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The Minimalist’s Guide to the Best Shoes for Weightlifting

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The Minimalist’s Guide to the Best Shoes for Weightlifting

If you’re looking for a short and sweet guide on what shoes are best for weightlifting and why, you want to read this article.

 

Getting fit isn’t necessarily cheap.

The gym membership…the food and supplement bills…the books, courses, and membership sites…your insatiable love of workout clothing…straps, belts, gloves, sleeves…it all adds up.

And then there’s the matter of shoes.

There’s no question that proper running shoes are a worthy investment if you’re going to pound the pavement regularly (rotating between several pairs is best, actually), but do we really need to pony up for something special for our weightlifting too? Or will any ratty ol’ pair of anything be as good as another?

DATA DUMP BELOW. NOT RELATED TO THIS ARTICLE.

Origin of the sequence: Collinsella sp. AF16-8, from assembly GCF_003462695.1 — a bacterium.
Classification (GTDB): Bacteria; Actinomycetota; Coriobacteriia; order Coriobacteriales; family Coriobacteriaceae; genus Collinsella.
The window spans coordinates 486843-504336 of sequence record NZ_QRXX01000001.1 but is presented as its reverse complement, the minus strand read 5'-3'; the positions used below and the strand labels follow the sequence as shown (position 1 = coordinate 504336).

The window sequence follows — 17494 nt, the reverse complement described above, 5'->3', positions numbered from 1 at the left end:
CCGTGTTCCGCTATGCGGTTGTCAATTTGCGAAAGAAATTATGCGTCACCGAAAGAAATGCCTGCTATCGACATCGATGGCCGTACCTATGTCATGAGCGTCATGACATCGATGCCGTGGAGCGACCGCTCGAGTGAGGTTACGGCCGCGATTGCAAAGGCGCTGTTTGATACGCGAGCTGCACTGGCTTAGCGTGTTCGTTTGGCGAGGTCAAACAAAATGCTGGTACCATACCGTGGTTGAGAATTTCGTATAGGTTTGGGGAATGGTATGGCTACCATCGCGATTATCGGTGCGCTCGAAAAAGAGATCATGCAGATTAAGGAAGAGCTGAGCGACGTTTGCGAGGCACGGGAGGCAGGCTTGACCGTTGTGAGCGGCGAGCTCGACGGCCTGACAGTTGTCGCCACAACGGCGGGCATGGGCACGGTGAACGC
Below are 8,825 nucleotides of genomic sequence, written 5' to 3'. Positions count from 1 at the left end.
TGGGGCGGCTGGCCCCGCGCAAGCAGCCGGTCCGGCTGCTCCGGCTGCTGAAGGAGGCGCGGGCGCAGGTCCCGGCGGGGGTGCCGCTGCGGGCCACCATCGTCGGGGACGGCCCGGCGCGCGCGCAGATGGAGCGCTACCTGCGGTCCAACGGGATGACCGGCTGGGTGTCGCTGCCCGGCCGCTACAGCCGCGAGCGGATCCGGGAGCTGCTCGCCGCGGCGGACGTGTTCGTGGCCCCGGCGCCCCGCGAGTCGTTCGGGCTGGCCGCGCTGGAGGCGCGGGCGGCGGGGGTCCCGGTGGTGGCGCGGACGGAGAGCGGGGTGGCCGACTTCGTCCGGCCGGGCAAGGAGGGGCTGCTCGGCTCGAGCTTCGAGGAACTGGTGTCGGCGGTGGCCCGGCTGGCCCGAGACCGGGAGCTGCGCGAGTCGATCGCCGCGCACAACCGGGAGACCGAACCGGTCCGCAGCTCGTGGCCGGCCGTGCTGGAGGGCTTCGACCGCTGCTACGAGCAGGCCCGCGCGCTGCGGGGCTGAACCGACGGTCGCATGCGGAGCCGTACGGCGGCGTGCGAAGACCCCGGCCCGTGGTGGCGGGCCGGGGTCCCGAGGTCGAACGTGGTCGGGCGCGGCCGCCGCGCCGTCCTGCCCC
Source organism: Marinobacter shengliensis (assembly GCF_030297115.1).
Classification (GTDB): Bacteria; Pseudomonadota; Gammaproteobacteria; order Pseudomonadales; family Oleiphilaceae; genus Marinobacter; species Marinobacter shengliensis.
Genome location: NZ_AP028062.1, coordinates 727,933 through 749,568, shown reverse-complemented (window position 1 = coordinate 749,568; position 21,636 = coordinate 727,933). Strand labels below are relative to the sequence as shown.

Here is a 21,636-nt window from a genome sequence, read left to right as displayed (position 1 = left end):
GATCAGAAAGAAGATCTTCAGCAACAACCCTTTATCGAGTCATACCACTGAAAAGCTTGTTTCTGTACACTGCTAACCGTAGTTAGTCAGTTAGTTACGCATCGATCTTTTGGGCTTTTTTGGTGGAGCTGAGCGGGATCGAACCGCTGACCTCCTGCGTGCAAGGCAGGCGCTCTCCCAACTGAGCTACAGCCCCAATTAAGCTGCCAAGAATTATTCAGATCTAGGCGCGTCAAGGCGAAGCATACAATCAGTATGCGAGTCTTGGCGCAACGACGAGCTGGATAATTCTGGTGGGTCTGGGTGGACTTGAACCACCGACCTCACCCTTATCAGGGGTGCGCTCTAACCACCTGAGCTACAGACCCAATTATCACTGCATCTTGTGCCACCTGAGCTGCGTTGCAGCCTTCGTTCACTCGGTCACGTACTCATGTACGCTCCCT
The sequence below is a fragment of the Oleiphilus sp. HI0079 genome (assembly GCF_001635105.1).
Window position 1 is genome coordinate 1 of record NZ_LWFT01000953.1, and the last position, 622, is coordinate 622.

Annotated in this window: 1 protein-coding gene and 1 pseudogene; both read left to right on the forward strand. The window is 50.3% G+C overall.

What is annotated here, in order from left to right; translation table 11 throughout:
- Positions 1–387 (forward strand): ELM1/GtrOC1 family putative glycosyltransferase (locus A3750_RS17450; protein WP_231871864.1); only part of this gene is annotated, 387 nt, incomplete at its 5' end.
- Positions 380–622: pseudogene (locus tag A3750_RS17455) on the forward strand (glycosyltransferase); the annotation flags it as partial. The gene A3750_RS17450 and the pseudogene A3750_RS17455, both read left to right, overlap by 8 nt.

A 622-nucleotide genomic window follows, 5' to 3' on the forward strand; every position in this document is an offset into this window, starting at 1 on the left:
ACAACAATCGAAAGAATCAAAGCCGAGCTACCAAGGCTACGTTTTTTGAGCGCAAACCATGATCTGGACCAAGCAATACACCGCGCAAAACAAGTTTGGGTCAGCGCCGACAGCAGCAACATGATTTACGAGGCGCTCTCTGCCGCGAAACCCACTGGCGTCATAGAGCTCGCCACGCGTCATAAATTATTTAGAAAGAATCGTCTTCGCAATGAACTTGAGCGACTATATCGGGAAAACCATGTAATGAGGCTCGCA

Well, a good weightlifting shoe does a few things:

  1. It provides a stable surface to help us balance and support heavy loads. This is particularly important with exercises like the deadlift, squat, and overhead press.
  2. It fits your feet snugly and leaves no wiggle room. You don’t want your feet moving around in your shoes as you train.
  3. It provides good traction so your feet don’t slip or shift during a lift.

The right weightlifting shoes not only improve your performance of important lifts like the squat and deadlift but they reduce the risk of injury as well.

As you can imagine, not all types of shoes meet these criteria.

Running shoes, for example, have squishy soles that can become quite unstable when placed under large amounts of weight. Instead, we want a rigid, noncompressive sole that serves as a base we can press off of.